This is no more than speculative; what is certain, however, is that there were many opportunities for mutual contact. Living as they were side by side, may not Muslims and Christians have spoken with each other sometimes about their respective ways of praying? Christian pilgrims to the holy places could on occasion have talked with sufis. One particular instance of mutual contact in the fourteenth century has a special relevance. In 1354 Gregory Palamas, while travelling from Thessalonica to Constantinople, was captured by the Turks and remained for more than a year in captivity. It is known that during this time he had conversations on religious themes with local Muslims, and so it is at least possible that one of the things which he discussed was the sufi practice of dhikr, even though nothing is said of this in the surviving records.
It is curious, however, to note how hesychasm and sufism have developed during the recent past in opposite directions. Over the last 150 years Orthodox teachers, as we have seen, have usually minimised the role of the bodily techniques, and even discouraged their use altogether. In Muslim confraternities during the present century, on the other hand, the physical exercises have been greatly emphasised. But most Muslim masters agree fully with Orthodox teachers in insisting that there can be no external techniques leading automatically to union with God. For both traditions, what matters is not outer technique but the inner attention of the heart, not the physical exercises but the One invoked; and in both traditions our meeting with the One invoked is a pure gift on his part.
If, however, what matters is not the technique but the One invoked, then it follows that between hesychasm and dhikr there is in fact a profound difference. The Jesus prayer is fundamentally christocentric. We are not simply invoking God, but our words are addressed specifically to Jesus Christ — to God incarnate, the Word made flesh, the second person of the Holy Trinity who was born in Bethlehem, truly crucified on Golgotha, and truly raised from the dead. A religion such as Islam which rejects the incarnation cannot be invoking God in the same way as hesychasm does. When Kallistos and Ignatios Xanthopoulos said that the Jesus prayer is to be recited ‘with faith’, they meant faith in our Lord Jesus Christ, the God-man. An invocation not addressed to God incarnate is something altogether different from the Jesus prayer. As the Russian Pilgrim claimed, the Jesus prayer contains within itself the whole truth of the Gospel; once divorced from the context of the Gospel, it loses its proper meaning. It is a confession of faith in Jesus Christ as Saviour, not just one among many possible mantras.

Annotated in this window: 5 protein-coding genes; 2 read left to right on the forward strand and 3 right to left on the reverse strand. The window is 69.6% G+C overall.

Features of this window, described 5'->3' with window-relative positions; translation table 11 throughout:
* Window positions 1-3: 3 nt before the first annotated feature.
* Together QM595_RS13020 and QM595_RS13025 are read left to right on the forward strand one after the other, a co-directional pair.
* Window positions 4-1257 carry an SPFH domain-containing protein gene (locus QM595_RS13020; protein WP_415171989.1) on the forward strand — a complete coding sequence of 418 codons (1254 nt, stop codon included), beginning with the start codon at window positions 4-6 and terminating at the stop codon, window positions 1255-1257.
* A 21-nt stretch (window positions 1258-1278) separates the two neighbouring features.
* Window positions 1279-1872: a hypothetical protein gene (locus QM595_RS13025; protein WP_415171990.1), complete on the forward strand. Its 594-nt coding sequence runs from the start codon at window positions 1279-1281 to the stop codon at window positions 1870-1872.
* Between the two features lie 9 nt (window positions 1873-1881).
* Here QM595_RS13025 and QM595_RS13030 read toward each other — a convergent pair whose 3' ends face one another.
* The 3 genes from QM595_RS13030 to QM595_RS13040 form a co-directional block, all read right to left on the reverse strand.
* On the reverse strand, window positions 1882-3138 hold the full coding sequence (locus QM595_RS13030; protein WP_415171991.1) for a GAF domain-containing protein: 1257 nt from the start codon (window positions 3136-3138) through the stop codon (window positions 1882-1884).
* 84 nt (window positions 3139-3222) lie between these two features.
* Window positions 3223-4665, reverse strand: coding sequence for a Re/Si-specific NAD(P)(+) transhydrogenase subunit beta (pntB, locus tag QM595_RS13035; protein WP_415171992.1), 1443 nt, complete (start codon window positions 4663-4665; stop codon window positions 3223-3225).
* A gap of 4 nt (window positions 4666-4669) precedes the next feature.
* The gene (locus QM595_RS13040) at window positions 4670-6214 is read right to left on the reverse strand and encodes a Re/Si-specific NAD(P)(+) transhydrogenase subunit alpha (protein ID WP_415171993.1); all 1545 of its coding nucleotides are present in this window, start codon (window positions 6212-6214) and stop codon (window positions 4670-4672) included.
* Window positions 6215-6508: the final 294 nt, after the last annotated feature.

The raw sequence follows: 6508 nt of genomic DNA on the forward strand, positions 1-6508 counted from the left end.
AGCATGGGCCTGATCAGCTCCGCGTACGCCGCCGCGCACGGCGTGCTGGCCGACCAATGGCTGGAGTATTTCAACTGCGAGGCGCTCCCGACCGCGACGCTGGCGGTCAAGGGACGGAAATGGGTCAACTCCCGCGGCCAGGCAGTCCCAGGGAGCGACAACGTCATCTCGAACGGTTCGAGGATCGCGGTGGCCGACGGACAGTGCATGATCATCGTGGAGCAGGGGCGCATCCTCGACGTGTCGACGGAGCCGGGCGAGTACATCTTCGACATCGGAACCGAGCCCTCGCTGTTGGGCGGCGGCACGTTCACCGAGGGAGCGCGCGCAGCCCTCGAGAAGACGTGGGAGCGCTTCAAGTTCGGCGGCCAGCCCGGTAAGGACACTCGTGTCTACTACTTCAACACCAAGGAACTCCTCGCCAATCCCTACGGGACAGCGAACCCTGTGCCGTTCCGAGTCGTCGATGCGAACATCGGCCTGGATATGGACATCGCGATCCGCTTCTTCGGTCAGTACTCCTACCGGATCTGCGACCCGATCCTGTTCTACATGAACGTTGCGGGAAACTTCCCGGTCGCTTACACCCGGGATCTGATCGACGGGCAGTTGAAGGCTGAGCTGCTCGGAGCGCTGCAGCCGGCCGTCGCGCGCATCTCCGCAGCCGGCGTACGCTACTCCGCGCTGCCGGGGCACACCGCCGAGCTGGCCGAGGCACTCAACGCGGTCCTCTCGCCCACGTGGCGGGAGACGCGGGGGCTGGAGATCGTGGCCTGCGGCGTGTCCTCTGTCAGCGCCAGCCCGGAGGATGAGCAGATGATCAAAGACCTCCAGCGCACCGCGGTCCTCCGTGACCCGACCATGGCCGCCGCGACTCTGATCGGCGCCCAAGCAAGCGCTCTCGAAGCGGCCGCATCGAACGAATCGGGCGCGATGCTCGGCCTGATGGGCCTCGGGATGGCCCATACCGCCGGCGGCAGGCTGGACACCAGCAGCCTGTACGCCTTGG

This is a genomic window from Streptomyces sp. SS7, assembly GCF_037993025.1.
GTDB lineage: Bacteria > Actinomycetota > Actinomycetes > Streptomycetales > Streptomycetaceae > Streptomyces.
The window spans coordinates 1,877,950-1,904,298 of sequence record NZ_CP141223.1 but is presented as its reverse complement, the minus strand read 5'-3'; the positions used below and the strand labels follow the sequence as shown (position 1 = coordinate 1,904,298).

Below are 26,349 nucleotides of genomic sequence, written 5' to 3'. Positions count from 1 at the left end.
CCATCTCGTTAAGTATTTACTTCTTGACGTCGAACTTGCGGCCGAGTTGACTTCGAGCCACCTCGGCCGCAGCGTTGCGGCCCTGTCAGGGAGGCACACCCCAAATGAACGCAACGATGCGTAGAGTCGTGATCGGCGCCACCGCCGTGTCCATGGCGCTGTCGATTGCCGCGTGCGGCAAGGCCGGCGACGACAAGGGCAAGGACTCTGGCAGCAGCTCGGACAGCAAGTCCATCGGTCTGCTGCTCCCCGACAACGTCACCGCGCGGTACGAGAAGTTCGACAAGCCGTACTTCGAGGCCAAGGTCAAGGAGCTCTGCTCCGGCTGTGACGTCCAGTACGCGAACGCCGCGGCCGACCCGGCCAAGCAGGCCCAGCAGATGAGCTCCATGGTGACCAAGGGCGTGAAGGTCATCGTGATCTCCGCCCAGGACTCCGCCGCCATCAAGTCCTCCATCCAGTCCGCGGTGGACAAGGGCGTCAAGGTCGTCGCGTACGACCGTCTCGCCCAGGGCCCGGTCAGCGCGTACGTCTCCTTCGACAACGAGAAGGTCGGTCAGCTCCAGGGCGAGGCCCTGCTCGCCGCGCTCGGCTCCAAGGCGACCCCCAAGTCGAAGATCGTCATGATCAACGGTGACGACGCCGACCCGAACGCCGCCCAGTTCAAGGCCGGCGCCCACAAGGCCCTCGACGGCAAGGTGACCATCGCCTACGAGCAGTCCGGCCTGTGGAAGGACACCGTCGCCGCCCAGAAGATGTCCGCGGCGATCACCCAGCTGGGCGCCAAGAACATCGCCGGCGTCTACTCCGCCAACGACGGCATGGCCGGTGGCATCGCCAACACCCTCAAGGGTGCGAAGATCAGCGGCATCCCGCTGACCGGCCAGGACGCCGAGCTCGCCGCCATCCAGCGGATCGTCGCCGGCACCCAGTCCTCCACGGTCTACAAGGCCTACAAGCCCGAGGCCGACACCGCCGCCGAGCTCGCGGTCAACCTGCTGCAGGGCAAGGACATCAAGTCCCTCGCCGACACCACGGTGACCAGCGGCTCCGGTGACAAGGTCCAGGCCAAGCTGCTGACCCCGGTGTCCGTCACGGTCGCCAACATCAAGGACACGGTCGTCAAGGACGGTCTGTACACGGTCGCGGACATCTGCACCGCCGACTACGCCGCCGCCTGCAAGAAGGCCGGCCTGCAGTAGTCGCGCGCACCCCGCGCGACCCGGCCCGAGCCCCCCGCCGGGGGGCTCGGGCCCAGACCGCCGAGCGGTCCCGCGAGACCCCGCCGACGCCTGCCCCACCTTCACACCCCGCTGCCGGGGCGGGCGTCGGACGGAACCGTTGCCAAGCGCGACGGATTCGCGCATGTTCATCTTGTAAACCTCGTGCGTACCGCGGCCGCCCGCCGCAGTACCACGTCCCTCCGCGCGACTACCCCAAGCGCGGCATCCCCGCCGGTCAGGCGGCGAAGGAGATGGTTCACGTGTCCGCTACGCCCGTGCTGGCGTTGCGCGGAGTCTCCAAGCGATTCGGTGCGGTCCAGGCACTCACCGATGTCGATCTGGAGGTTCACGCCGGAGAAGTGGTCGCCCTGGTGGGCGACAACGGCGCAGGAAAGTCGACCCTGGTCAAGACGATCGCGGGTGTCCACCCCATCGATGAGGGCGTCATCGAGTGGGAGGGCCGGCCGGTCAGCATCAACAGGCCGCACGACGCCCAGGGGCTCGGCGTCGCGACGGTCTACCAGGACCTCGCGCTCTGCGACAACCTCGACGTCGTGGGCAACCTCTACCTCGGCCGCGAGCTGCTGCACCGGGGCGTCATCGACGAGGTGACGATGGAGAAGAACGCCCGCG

When comparing hesychasm, then, with yoga and with dhikr, we are never to forget that the fundamental point about any tradition of praying is not outer technique but inner content — not how we pray but to whom. Most pictures have frames, and most picture-frames have certain characteristics in common; yet the portraits within the frames may be altogether diverse. The decisive thing is the portrait, not the frame. The bodily method, whatever form it takes, is no more than a ‘frame’ for the Jesus prayer, while it is the invocation of the Lord Jesus ‘with faith’ that constitutes the actual portrait. Despite the resemblances between the ‘frame’ of the Jesus prayer and certain non-Christian ‘frames’, we should never underestimate the uniqueness of the portrait within the ‘frame’. Techniques are subsidiary; it is our encounter face to face, through the prayer, with the living person of Jesus that alone has primary value. Yet, having said that, we should add that the value attributed to the body in the three traditions — hesychasm, yoga and sufism — deserves our close attention. A deeper understanding of the somatopsychic symbolism in all three will help us to appreciate more fully what it means to ‘glorify God in your body’.